Stocks slid into the close Friday, capping a challenging week for investors that saw the S&P 500 decline in four of five trading sessions.
When the closing bell rang on Wall Street, all three major indexes were lower, with the S&P 500 off 0.7%, the Dow off 0.9%, and the Nasdaq down 0.7%.
For the week, the S&P 500 dropped 3.4% while the Dow fell 2.8%. The tech-heavy Nasdaq fell 4%.
This week’s declines in the S&P 500 and the Dow were their worst since late September.
Friday’s trading session saw stocks spend time on both sides of the flatline, with data on producer prices out Friday morning sending futures tumbling before a more positive read on consumer sentiment buoyed markets in mid-morning trade.
The November read on producer prices showed prices rising 0.3% over the prior month on a headline basis and 0.4% on a “core” basis, which excludes food and energy. Economists had expected increases of 0.2% for each reading, respectively. Compared to the prior year, producer prices rose 7.4%.
After the October read on consumer prices showed some inflation pressures easing, Friday’s data suggests wholesale prices remain on the rise and points to inflation remaining firmer in the coming months than investors had previously believed. The next read on consumer prices is due out Tuesday morning.
Still, economists don’t see this data changing the outlook for the Fed next week.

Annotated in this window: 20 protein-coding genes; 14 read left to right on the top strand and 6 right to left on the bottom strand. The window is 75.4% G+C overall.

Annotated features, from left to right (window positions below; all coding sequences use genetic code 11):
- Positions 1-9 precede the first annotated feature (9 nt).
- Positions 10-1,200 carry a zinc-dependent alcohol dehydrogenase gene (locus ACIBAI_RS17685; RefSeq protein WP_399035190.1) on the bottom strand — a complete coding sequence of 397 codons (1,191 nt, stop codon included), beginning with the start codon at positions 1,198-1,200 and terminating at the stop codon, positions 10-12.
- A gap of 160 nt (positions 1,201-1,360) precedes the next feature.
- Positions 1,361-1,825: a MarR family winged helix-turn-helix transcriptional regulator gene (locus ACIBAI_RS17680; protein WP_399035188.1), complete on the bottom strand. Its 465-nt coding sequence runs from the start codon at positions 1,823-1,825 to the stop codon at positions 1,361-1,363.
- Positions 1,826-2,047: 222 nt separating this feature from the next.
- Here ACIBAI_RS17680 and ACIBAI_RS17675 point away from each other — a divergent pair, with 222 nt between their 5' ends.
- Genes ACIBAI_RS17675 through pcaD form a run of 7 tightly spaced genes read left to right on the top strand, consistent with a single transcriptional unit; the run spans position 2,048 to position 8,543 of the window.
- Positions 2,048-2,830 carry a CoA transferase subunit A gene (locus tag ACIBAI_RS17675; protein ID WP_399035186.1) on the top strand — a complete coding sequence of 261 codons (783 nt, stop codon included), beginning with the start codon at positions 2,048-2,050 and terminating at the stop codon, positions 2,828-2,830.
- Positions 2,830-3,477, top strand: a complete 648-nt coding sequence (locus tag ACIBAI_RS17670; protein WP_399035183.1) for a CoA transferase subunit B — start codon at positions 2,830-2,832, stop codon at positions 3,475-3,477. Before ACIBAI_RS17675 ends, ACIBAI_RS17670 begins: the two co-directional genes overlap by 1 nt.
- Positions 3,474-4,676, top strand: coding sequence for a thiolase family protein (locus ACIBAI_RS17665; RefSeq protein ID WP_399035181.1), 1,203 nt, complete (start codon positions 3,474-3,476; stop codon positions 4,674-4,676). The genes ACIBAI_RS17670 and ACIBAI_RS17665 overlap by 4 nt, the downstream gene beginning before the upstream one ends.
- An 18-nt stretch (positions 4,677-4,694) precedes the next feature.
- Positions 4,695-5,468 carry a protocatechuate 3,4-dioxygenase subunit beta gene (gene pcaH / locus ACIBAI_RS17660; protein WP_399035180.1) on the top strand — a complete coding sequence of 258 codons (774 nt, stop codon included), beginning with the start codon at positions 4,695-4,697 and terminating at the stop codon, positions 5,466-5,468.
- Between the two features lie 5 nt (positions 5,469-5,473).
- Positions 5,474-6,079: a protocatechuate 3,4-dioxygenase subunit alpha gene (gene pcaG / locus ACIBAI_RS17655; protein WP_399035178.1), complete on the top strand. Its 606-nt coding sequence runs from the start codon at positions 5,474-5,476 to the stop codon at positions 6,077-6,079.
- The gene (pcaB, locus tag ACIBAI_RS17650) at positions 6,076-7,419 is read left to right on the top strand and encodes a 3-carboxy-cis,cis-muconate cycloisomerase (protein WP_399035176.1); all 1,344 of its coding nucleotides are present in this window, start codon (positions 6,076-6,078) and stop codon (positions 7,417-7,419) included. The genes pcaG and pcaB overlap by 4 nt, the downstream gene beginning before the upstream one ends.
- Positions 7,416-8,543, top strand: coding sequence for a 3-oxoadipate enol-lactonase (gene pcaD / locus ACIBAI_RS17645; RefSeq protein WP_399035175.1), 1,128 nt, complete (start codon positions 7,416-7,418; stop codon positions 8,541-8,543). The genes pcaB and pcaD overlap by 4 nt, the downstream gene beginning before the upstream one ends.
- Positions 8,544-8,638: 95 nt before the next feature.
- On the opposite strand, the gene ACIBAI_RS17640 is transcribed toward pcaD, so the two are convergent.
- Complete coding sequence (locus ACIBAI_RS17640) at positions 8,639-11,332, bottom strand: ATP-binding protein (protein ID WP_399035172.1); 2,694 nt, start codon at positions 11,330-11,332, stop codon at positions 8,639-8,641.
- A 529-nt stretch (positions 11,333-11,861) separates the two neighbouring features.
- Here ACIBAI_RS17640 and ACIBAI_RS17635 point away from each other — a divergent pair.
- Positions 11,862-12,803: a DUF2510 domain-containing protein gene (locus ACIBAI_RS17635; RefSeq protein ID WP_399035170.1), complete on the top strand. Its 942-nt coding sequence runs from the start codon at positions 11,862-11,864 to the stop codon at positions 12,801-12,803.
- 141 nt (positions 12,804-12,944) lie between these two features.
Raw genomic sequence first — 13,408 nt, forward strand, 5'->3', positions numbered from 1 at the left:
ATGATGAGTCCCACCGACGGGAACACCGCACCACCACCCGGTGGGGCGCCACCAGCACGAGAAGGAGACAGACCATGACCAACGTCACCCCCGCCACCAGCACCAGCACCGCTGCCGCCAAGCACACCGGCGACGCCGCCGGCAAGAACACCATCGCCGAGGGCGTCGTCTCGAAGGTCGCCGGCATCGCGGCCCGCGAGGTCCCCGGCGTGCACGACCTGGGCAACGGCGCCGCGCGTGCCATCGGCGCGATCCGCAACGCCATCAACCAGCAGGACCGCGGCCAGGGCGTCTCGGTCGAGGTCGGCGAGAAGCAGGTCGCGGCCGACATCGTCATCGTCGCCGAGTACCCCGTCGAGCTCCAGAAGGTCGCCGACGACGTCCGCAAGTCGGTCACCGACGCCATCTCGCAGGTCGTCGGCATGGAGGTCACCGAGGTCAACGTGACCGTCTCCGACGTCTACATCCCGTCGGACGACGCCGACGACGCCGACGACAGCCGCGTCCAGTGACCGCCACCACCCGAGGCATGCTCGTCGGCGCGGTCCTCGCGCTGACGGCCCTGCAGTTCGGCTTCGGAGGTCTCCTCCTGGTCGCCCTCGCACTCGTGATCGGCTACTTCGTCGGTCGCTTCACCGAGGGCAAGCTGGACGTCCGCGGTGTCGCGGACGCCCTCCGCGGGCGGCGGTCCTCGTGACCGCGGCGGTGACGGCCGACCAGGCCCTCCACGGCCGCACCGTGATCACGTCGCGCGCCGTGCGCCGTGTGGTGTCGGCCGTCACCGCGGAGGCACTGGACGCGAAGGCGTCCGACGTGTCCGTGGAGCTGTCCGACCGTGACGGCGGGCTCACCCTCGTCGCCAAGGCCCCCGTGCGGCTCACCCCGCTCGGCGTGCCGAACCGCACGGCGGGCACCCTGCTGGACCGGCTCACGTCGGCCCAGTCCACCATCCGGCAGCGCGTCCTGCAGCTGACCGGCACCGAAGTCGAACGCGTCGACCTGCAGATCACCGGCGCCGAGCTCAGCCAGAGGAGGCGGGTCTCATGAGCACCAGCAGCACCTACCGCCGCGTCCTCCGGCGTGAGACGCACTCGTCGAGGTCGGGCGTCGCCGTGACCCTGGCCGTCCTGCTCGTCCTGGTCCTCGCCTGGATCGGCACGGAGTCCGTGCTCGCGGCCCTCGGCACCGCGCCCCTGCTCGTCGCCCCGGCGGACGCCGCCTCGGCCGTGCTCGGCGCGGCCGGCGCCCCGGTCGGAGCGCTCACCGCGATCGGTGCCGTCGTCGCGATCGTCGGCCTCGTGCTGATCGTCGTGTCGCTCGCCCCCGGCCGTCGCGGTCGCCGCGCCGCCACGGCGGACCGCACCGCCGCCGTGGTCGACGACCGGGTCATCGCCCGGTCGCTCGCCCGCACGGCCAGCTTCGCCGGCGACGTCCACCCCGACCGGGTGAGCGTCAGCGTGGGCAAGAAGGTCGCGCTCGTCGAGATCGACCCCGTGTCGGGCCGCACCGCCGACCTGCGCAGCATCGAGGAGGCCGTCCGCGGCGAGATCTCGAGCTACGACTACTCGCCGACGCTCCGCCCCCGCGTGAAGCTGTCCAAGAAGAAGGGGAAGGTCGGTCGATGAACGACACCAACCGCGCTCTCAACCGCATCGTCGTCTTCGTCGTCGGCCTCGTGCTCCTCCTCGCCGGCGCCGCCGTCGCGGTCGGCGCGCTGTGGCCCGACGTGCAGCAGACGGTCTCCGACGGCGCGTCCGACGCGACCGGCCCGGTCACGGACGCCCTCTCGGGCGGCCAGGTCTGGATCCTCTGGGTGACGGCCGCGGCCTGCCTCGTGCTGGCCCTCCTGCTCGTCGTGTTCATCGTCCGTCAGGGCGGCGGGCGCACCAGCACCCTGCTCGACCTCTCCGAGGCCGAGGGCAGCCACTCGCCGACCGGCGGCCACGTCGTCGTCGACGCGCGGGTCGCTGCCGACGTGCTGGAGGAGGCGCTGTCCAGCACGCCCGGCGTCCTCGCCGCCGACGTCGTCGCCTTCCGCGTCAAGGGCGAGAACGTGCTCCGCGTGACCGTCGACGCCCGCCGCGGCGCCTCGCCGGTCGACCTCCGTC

“While headline PPI advanced faster than expected in November, monthly increases are down sharply from a year ago, allowing annual inflation to cool for the fifth consecutive month. The reading is unlikely to figure significantly into the Fed’s decision next week, when we expect a 50bps rate hike,” said Matthew Martin, U.S. economist at Oxford Economics.
Elsewhere on the economic data calendar, investors were greeted by a stronger-than-expected gauge on consumer sentiment, with the University of Michigan’s first look at sentiment in December coming at 59.1, better than the 56.8 expected and 57 reported at the end of last month.
“Gains in the sentiment index were seen across multiple demographic groups, with particularly large increases for higher-income families and those with larger stock holdings, supported by recent rises in financial markets,” said Joanne Hsu, director for the survey of consumers.
Oil prices also continue to be a focus for investors, with WTI crude oil on Friday settling at $71.40, a new low for 2022.
Stocks making big moves on Friday included lululemon (LULU), with shares of the athletic apparel retailer falling more than 12% after the company offered guidance for the current quarter that came in below estimates. Still, the company said full-year sales would be ahead of its prior forecast.
Shares of Docusign (DOCU) rose more than 12% on Friday after the company reported late Thursday results that were better than expected.
DocuSign was one of the biggest winners during the pandemic-induced market rally; shares were down more than 70% so far this year before Thursday’s quarterly results.